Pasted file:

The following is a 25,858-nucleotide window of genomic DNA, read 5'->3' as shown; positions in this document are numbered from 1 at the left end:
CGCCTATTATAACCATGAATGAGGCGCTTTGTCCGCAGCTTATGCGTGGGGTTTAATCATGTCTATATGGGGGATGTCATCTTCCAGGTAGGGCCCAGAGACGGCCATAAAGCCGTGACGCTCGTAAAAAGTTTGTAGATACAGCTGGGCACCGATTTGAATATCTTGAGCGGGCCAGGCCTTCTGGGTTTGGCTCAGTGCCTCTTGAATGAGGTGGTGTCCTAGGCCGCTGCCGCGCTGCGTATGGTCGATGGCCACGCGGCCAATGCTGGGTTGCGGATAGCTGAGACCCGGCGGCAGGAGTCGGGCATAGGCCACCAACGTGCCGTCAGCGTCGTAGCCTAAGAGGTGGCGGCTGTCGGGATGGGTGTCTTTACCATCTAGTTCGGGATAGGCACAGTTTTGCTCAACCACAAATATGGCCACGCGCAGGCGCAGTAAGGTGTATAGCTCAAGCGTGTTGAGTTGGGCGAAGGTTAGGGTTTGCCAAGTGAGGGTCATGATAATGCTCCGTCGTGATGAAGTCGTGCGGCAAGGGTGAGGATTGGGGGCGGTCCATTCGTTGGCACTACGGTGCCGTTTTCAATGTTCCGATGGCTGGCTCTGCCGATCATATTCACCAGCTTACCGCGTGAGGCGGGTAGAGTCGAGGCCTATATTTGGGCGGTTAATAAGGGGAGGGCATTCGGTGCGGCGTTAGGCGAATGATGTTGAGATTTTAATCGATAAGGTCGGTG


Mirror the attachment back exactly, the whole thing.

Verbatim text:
The following is a 25,858-nucleotide window of genomic DNA, read 5'->3' as shown; positions in this document are numbered from 1 at the left end:
CGCCTATTATAACCATGAATGAGGCGCTTTGTCCGCAGCTTATGCGTGGGGTTTAATCATGTCTATATGGGGGATGTCATCTTCCAGGTAGGGCCCAGAGACGGCCATAAAGCCGTGACGCTCGTAAAAAGTTTGTAGATACAGCTGGGCACCGATTTGAATATCTTGAGCGGGCCAGGCCTTCTGGGTTTGGCTCAGTGCCTCTTGAATGAGGTGGTGTCCTAGGCCGCTGCCGCGCTGCGTATGGTCGATGGCCACGCGGCCAATGCTGGGTTGCGGATAGCTGAGACCCGGCGGCAGGAGTCGGGCATAGGCCACCAACGTGCCGTCAGCGTCGTAGCCTAAGAGGTGGCGGCTGTCGGGATGGGTGTCTTTACCATCTAGTTCGGGATAGGCACAGTTTTGCTCAACCACAAATATGGCCACGCGCAGGCGCAGTAAGGTGTATAGCTCAAGCGTGTTGAGTTGGGCGAAGGTTAGGGTTTGCCAAGTGAGGGTCATGATAATGCTCCGTCGTGATGAAGTCGTGCGGCAAGGGTGAGGATTGGGGGCGGTCCATTCGTTGGCACTACGGTGCCGTTTTCAATGTTCCGATGGCTGGCTCTGCCGATCATATTCACCAGCTTACCGCGTGAGGCGGGTAGAGTCGAGGCCTATATTTGGGCGGTTAATAAGGGGAGGGCATTCGGTGCGGCGTTAGGCGAATGATGTTGAGATTTTAATCGATAAGGTCGGTG